This year, take a stand against the powers that be by refusing to participate in their holiday game. The presidential election seems to have been rigged but we can still vote with our wallets.
Before you go and load up your cart at Wal-mart, Best Buy and the other big box stores, pause and consider the economy. Are you stimulating the national economy by shopping at Home Depot or Linens ‘n’ Things? Take a moment to think about who benefits from this shopping spree you have planned for Friday.
The minimum wage employees who work there? Nope, they just get hit with working crazy hours and missing out on family time, receiving no bonuses for the sales, just their “working-poor” slave wage.
The Americans who manufacture the items you are purchasing?
revealed that more than 85% of the goods sold at Wal-Mart originated overseas. These products are made in sweat shops in the Third World, many by children.
The owners of the big box store you are purchasing from? Hardly. First of all, there are no local “owners.”These enormous conglomerates are corporations, not people. Best Buy, for example, is the largest electronics seller in the United States. They purchase in such vast quantity that smaller stores can’t even purchase their products for the price that Best Buy is able to sell them at, effectively making the small business model obsolete as customers frantically seek to pay the lowest possible price.
This year, change the way you shop by supporting your local businesses. Look to local artisans, crafters and farmers to purchase unique, high-quality gifts.
Some possible shopping outlets:
- Craft stores
- Bead stores (they nearly always have lovely handmade jewelry for sale)
- Farmer’s markets (a lovely fruit basket is always appreciated)
- Local bakeries, creameries and meat shops
- Tiny local shops containing the work of local artists
- Amish furniture stores
- Craft shows and marketplaces
- Gift certificates for local salons and spas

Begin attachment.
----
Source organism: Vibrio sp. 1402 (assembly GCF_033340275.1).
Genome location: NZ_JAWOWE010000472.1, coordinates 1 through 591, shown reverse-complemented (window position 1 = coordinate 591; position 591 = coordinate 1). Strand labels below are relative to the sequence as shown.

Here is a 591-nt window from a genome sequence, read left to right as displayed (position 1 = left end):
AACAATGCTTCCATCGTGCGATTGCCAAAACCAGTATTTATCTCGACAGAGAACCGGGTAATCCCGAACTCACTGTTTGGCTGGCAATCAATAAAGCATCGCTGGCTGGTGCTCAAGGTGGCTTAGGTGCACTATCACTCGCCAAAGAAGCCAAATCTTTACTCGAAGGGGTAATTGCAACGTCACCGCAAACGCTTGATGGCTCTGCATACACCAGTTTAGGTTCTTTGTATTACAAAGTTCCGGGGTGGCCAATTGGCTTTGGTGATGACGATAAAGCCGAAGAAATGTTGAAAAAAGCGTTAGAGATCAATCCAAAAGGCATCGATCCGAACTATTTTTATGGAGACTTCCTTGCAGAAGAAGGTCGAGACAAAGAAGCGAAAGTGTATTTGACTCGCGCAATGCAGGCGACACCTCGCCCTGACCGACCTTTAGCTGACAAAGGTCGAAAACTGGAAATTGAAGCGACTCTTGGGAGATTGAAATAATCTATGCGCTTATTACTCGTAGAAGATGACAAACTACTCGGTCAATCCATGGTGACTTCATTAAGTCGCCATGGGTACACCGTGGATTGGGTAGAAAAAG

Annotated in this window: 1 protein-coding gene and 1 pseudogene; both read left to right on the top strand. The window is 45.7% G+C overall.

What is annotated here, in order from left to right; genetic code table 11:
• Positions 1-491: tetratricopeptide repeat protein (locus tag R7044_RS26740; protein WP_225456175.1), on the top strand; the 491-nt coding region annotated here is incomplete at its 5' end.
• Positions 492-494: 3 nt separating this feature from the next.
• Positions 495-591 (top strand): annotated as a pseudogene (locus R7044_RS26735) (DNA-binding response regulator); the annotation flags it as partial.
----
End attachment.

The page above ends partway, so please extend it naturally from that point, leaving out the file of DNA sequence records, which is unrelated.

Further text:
- Antique Stores
- Plants from a local greenhouse
- Gift certificates for a locally owned restaurant
- Make gifts of your own using locally sourced ingredients or supplies
You get the idea – keep the dollars in your community!
A friend refuted this idea with the argument that her teen expected the latest I-pod/phone/contraption. To this I respond: Your teen needs to change his or her expectations. Easier said than done, I know. (Yes, I have 2 teenagers.) I have been blessed with good-natured kids who have been taught frugality their entire lives.
It would be very different if I had to change their viewpoint at this late date. However, I think it can be done.
Parents seem reluctant to talk to their kids about money and then when the child reaches adulthood and gets slammed with the reality of bills, they are utterly in shock and easy prey to the credit card companies that stalk young people at our college campuses.
Some ideas to make the transition to a local Christmas with your kids:
- Focus on activities and traditions instead of gifts. Go for a walk or drive through the neighborhood to look at lights, get into your PJs and watch a special movie together on Christmas Eve and make certain treats that can always be expected.
- For younger children, read books like Laura Ingalls Wilder’s Little House in the Big Woods. My children were fascinated with the holiday experienced by the Ingalls family, in which the girls in the book received a hand made gift, a peppermint stick and an orange on Christmas morning. This chapter was a read-aloud story for many years in our household.
- Lower your own expectations. I hate to break it to you, but if you, as the mom or dad, expect a new car with a big red bow in the driveway, or a $500 tool set, or a diamond ring, or…..well, you get the picture. Lead by example.
- Promote a handmade Christmas. One very “broke” year, we made all of our gifts except for one per person. We made all of our decorations too, from things found in nature and recycled items around the house. My heart was warmed recently when my children asked to do this again.
- Help someone with less than you have. Each year, we participate in an adopt-a-family or adopt-an-angel program. My children seem to get more out of making a holiday special for another child than they do out of making endless lists of things they want and “need” for themselves.
- If yours is a religious family, focus on the “reason for the season.” (Hint – that wasn’t a wide-screen TV hovering over the stable!)
Opt out of the Black Friday insanity. Keep things simple this year and help keep your neighbors in business.